In just about all of her roles casting directors contrasted Grace against an attractive earthy tough talking worldly counterpart to highlight her sophisticated attributes. In 'Mogambo' it was Ava Gardner, in 'Rear Window' it was Georgine Darcey and here in 'To Catch A Thief' it was the well established very attractive French ingenue Brigitte Auber playing the 17yr. old vamp 'Danielle Foussard' (Brigitte was actually 27yrs. old during this filming).


The fabulous Grace Kelly as Frances Stevens


Click Pic Above To Start Video


Brigitte Auber as the earthy Danielle Foussard




Beautiful Grace treads water next to the swim platform and has an exchange with Danielle...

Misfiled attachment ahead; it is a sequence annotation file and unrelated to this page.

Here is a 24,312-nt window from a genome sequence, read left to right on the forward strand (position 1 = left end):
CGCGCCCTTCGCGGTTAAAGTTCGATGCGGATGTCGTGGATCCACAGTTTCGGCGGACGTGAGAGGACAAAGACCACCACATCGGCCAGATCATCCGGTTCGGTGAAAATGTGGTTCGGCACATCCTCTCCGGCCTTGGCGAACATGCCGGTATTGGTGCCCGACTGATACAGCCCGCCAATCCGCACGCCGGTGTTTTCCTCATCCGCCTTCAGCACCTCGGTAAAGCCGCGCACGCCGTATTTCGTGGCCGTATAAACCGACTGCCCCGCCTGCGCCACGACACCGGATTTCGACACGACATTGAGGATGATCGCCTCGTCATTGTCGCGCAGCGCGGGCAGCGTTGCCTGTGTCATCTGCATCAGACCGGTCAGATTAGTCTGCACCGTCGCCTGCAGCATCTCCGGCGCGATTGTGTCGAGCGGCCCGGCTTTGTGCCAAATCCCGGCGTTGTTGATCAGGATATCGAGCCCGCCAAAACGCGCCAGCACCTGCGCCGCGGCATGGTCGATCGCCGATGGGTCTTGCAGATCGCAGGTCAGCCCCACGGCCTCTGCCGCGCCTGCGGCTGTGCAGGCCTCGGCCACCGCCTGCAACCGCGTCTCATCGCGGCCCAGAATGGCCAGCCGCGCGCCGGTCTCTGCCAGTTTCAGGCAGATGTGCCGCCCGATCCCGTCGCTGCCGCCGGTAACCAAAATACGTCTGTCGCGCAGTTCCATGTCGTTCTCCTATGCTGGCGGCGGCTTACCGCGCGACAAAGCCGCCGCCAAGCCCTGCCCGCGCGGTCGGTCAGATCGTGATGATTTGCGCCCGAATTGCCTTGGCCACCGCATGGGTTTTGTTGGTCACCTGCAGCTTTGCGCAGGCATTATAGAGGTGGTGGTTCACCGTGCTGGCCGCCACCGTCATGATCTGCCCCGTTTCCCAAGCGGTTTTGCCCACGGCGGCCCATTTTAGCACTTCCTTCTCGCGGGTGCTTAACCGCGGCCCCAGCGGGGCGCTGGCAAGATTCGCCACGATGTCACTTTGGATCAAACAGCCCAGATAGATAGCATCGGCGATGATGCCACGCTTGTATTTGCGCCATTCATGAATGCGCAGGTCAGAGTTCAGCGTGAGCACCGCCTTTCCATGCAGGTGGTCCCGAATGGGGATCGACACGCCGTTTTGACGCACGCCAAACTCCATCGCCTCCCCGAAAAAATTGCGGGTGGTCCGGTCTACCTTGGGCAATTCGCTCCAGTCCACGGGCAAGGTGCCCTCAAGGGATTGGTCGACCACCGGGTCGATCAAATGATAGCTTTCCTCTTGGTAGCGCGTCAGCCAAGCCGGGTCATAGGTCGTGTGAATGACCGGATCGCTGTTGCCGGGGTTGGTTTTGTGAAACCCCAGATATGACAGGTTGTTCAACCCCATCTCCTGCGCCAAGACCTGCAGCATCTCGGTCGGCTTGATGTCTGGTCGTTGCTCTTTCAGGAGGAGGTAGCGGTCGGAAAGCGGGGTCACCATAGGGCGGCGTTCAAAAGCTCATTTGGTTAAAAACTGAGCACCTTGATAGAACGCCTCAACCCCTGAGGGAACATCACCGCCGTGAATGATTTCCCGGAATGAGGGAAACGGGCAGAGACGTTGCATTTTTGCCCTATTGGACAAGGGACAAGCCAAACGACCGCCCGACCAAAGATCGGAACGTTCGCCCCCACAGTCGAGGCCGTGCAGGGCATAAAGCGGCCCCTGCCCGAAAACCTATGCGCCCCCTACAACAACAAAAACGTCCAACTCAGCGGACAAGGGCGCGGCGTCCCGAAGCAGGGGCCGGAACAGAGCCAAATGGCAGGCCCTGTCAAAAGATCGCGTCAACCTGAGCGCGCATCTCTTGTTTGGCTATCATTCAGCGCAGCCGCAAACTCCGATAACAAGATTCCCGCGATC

The interplay between those two women (Grace and Brigitte) speaks volumes about Americans' point of view of women in the fifties. The Motion Picture Production Code enforcement began to weaken through the fifties but remained in effect until 1968 and all movies had to conform. Interestingly the U.S. Supreme Court had ruled that 'Free Speech' did not apply to the movie industry so the 'way' in which women could be presented was limited by the Government. In 1968, after several years of minimal enforcement, the Production Code was replaced by the MPAA film rating system.










John Robie on the beach checking out Frances Stevens


John Robie on the beach checking out Frances Stevens